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Articles
Published: 2021-09-30

Resilience, fear of COVID-19 and their relationship with cognitive functioning and mood: a study on the administrative staff of the University of Western Macedonia, Greece

Department of Psychology, University of Western Macedonia, Florina, Greece
Department of Psychology, University of Western Macedonia, Florina, Greece
Department of Psychology, University of Western Macedonia, Florina, Greece
Department of Psychology, University of Western Macedonia, Florina, Greece
Department of Psychology, University of Western Macedonia, Florina, Greece
COVID-19, Resilience, Fear of COVID-19, Mood, Cognitive Functioning, Administrators, Greece

Abstract

Background: The present study examines the relationship between resilience, mood, fear for Covid-19, and cognitive functioning during pandemic Covid-19. 

Methods: A cross-sectional web-based study was conducted from December 2020 to January 2021 among the administrative staff of the University of Western Macedonia, Greece. Data was collected using the Connor-Davidson Resilience Scale (CD-RISC), Depression, Anxiety, and Stress (DASS 21), fear of Covid-19 scales (FCV-19S), and Cognitive functioning self-assessment scale (CFSS). Univariate, bivariate, and multivariate analysis was performed using an independent Sample T-Test, Chi-Square Test, One-way ANOVA, Mann-Whitney U Test, Kruskal-Wallis H Test, Spearman's Rank-Order Correlations, Pearson product-moment correlations, and Simple Linear Regression. SPSS version 22 was used for data analysis and the statistical significance was considered at less than 0.05.

Results: Data of 88 university's administrative staff has undergone final analysis. Most of the respondents were females (78.4%), married (61.3%), middle-aged group (64.8%), held a post-graduate degree (56.8%) and 94.3% stated that they had not been sick with Covid-19. Our findings showed that the middle-aged group has statistically significantly higher fear on Covid-19 (P = 0.046), and more care of personal hygiene, stress (P = 0.040), than the young age group respectively. Women had a statistically significantly higher restriction to physical contact compared to men (P = 0.042), however, men had statistically significantly more trusted the results of clinical trials of Covid-19 vaccines than women (P = 0.039), respectively. There was statistically significant and negative correlation between Resilience (CD) and cognitive functioning (r = -0.412, n = 87, P < 0.001). Furthermore, the result of a simple linear regression showed that an increase of one in CD corresponded to a 0.287 decrease in cognitive functioning.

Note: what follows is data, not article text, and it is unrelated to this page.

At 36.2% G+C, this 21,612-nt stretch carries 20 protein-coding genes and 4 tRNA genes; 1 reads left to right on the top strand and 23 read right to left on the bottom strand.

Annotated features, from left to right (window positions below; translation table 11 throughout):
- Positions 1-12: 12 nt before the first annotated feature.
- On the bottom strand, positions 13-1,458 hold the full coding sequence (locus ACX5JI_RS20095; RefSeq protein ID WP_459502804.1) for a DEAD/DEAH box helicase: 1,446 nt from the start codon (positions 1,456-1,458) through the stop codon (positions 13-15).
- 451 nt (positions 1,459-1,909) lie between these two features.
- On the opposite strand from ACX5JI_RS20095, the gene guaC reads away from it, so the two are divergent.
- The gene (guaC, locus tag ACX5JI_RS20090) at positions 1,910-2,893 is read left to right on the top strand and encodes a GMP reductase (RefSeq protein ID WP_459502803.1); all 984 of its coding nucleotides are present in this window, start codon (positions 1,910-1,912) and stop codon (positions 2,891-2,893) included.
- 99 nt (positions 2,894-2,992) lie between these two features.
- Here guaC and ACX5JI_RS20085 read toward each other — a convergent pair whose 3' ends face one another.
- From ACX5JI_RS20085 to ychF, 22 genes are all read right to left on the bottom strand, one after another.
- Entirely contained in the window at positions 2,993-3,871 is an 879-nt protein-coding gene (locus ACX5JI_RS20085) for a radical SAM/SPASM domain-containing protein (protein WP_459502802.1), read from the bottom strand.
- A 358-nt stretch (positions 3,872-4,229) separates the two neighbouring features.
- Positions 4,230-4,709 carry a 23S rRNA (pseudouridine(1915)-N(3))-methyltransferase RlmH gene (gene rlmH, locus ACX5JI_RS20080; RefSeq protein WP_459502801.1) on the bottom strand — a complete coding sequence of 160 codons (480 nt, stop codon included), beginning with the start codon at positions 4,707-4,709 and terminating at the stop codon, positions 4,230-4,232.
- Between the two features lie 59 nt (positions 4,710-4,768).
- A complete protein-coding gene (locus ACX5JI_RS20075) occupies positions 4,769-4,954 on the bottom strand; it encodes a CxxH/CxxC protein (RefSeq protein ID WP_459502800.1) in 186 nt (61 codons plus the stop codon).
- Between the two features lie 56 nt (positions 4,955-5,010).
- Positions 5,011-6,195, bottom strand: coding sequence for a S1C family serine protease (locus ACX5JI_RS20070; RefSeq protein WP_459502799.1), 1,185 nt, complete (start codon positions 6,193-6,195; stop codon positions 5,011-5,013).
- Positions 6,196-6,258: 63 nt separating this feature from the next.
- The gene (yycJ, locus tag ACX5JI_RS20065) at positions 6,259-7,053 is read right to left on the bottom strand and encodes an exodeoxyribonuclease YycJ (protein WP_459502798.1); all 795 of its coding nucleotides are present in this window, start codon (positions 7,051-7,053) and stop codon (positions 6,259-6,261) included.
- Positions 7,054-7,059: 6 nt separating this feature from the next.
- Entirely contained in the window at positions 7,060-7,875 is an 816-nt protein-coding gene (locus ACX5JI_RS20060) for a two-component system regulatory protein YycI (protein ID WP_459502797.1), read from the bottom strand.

Conclusion: It is vital to continue monitoring the psychological and cognitive effects of the Covid-19 pandemic.



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How to Cite

1.
Flora K, Georgiadou T, Megari K, Grigoropoulos I, Chasiotis V. Resilience, fear of COVID-19 and their relationship with cognitive functioning and mood: a study on the administrative staff of the University of Western Macedonia, Greece. jidhealth [Internet]. 2021 Sep. 30 [cited 2022 Aug. 15];4(Special3):458-565. Available from: https://www.jidhealth.com/index.php/jidhealth/article/view/157